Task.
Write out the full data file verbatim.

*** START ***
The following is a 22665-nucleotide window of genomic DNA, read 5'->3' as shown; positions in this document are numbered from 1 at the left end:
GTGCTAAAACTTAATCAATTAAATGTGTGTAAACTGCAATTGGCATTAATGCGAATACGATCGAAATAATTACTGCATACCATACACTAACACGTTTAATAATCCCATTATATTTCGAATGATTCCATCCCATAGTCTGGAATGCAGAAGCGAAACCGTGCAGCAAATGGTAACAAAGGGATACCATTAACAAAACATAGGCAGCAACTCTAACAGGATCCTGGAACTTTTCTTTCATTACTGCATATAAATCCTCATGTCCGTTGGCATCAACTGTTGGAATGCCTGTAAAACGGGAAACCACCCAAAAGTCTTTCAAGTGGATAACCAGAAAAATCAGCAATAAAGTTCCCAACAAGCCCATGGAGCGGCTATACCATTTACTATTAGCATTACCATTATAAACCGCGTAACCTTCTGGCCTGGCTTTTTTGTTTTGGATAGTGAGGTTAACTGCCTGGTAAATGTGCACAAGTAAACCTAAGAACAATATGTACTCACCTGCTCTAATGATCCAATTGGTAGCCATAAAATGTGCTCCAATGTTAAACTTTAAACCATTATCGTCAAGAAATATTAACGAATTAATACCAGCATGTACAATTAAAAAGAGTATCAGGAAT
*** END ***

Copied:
The following is a 22665-nucleotide window of genomic DNA, read 5'->3' as shown; positions in this document are numbered from 1 at the left end:
GTGCTAAAACTTAATCAATTAAATGTGTGTAAACTGCAATTGGCATTAATGCGAATACGATCGAAATAATTACTGCATACCATACACTAACACGTTTAATAATCCCATTATATTTCGAATGATTCCATCCCATAGTCTGGAATGCAGAAGCGAAACCGTGCAGCAAATGGTAACAAAGGGATACCATTAACAAAACATAGGCAGCAACTCTAACAGGATCCTGGAACTTTTCTTTCATTACTGCATATAAATCCTCATGTCCGTTGGCATCAACTGTTGGAATGCCTGTAAAACGGGAAACCACCCAAAAGTCTTTCAAGTGGATAACCAGAAAAATCAGCAATAAAGTTCCCAACAAGCCCATGGAGCGGCTATACCATTTACTATTAGCATTACCATTATAAACCGCGTAACCTTCTGGCCTGGCTTTTTTGTTTTGGATAGTGAGGTTAACTGCCTGGTAAATGTGCACAAGTAAACCTAAGAACAATATGTACTCACCTGCTCTAATGATCCAATTGGTAGCCATAAAATGTGCTCCAATGTTAAACTTTAAACCATTATCGTCAAGAAATATTAACGAATTAATACCAGCATGTACAATTAAAAAGAGTATCAGGAAT